Cee Lo, Truth, and Consequences

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In the pagan blogosphere over the last few weeks, I've encountered a number of topics that I think are in some way connected. Chas Clifton wondered what pagans get from interfaith activities, and then had a brief further post on Christians suggesting that learning about Paganism is useful in order to potentially convert Pagans. Before the end of 2011, Star Foster wrote about religion not being a "matter of style," in the sense that it isn't a matter of choosing it like one would choose what to eat or what to wear on a given day; this was written in response (with both solidarity and praise) to a recent blog post by a Catholic who was asserting that her religion is the only one that is "right." And Gus diZerega recently wrote about how monism is better than monotheism in terms of understanding the nature of the "Ultimate."

From a certain viewpoint, these things may not seem to be connected at all; but in my own understanding, there is a kind of synthesis between them, and I'd like to explore it a bit in the present column. I'll do so, first, by mentioning something that Star Foster briefly outlined in her first Egregore News post.

Cee Lo Green has come under fire recently for having changed the lyrics in John Lennon's song "Imagine" to reflect, in his words, "peace and love and unity"; he did this by changing the line "And no religion, too" to "And all religions true." This kind of light monism is the staple of a great deal of interfaith understanding: the idea that the great diversity and difference in the world's religious traditions are really separate languages of discussing the same underlying reality, and that those who truly understand will see that there is no real difference between them. I've written before that I'm not an advocate of this notion, personally, and I'd like to continue to explore why that is, using Cee Lo's lyrics as a jumping-off point.

It is not my own viewpoint that all religions are true in any universal or unproblematic sense. I do think that all religions have truth in them. But I do think I can state categorically that all religions are equal. I also think that though my current religion is one that I find the most true for myself, it is certainly possible that particular ways of practicing other religions might prove to be "equally true" for me in practical experience (though at present, I don't plan on pursuing any of them).

I'll need to unpack each of those sentences a bit further, however—especially the first three—so I shall proceed to do so below.

In terms of all religions being "true" and my suggestion that they are not, this arises from the fact that I am not a monist, and I do not think that the undeniable differences in thought, theology, and practice of a great many religions all ultimately find reconciliation in an "Ultimate" or a "Oneness" that is at the heart of the universe and that is the source of all things. In a physical sense, I can certainly buy that at one point in the distant past, the universe that we know was "all one," but I think that looking backward to an idealized time before the Big Bang, or looking forward to a time when all will be one again in the Big Crunch, is a very nice way to avoid dealing with the very real differences that have to be confronted here and now.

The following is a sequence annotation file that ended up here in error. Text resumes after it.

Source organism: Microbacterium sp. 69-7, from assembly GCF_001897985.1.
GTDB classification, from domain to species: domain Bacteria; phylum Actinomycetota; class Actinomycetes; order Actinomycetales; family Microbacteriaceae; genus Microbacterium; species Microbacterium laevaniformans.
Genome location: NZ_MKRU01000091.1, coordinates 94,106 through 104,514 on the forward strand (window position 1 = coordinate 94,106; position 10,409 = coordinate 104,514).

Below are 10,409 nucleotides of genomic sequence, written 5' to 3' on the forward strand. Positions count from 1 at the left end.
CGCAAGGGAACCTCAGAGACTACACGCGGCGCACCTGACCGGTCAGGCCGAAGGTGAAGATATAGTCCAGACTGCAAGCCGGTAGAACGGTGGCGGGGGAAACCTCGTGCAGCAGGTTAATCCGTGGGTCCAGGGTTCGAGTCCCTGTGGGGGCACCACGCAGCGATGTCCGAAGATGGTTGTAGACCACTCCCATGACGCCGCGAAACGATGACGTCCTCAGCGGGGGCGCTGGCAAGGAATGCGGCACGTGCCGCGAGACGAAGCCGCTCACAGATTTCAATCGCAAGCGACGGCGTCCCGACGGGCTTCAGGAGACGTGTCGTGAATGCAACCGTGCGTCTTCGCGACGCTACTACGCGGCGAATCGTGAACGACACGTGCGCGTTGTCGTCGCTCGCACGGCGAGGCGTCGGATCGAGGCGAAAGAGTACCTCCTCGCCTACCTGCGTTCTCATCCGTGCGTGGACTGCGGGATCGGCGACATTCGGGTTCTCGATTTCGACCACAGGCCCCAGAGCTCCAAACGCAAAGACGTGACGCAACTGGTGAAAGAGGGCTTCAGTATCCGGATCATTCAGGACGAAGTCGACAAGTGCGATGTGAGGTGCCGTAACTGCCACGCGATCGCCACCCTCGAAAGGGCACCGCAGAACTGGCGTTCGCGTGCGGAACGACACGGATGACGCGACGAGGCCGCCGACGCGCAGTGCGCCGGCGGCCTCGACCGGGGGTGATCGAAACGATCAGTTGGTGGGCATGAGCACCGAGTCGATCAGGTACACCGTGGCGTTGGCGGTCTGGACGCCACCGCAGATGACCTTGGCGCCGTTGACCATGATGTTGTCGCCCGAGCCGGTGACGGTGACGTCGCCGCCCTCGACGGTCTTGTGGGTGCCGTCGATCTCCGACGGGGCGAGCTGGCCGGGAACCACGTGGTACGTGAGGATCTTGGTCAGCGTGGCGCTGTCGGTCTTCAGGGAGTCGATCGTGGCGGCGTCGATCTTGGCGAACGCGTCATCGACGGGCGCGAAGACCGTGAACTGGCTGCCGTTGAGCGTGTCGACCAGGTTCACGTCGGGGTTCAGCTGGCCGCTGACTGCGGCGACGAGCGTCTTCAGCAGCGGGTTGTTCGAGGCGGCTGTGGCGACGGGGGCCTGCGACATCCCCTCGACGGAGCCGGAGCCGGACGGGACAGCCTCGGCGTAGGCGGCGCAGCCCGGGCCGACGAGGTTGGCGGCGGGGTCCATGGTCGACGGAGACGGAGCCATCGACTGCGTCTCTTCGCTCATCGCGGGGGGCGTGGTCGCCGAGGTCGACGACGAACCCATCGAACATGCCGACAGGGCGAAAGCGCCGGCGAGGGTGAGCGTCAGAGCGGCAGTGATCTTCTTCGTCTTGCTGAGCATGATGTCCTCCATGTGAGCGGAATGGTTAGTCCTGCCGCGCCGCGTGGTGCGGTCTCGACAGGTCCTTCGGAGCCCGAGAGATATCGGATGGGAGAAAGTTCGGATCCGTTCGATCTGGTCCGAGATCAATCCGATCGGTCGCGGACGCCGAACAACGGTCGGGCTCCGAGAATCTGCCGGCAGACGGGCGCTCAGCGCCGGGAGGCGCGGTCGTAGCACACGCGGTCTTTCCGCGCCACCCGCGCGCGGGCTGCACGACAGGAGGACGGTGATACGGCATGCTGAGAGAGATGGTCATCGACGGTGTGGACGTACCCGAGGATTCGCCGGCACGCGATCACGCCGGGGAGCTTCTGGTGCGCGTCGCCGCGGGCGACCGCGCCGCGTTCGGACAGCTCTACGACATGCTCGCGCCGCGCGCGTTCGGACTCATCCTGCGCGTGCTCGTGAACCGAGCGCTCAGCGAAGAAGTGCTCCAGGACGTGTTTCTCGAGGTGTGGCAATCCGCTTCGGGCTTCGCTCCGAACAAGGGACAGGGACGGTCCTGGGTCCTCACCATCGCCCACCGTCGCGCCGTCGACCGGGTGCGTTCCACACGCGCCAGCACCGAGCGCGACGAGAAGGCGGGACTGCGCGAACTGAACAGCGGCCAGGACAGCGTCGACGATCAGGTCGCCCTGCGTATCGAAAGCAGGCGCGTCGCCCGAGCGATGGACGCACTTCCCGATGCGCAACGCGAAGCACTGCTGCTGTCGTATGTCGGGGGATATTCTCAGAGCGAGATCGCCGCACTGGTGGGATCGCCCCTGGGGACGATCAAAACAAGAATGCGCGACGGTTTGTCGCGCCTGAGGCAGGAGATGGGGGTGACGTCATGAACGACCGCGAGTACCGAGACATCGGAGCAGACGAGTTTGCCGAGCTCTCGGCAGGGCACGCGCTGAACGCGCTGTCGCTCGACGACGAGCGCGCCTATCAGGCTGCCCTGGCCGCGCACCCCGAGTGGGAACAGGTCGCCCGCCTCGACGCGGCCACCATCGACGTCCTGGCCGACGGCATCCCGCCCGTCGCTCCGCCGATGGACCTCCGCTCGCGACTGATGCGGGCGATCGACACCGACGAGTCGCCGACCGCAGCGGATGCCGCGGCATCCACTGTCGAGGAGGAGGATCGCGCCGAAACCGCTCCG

While monism is often suggested as a methodology to transcend differences—especially where these are divisive and can lead to violence—it's a methodology that is based on a spiritual idea of transcendence of actual physical and experiential differences. Thus, I'm not interested in such a notion because it conveniently avoids recognizing such differences as real and tangible in favor of a posited "truth" that cannot be proven. While we all are made of the same physical substances in terms of energy and subatomic particles, and these things go through innumerable changes throughout the period of universal time, nonetheless I'm not a star at the moment, nor am I the plants and animals that my physical substance will be a part of one day at the present either, and to act as if I am would be totally inappropriate to this human life I'm currently living—and doing my best to enjoy while I can.

1/13/2012 5:00:00 AM
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  • P. Sufenas Virius Lupus
    About P. Sufenas Virius Lupus
    P. Sufenas Virius Lupus is a metagender and a founding member of the Ekklesía Antínoou (a queer, Graeco-Roman-Egyptian syncretist reconstructionist polytheist religious group dedicated to Antinous, the deified lover of the Roman Emperor Hadrian and other related gods and divine figures). E is a contributing member of Neos Alexandria and a Celtic Reconstructionist pagan in the filidecht and gentlidecht traditions. Follow Lupus' work on the Aedicula Antinoi blog.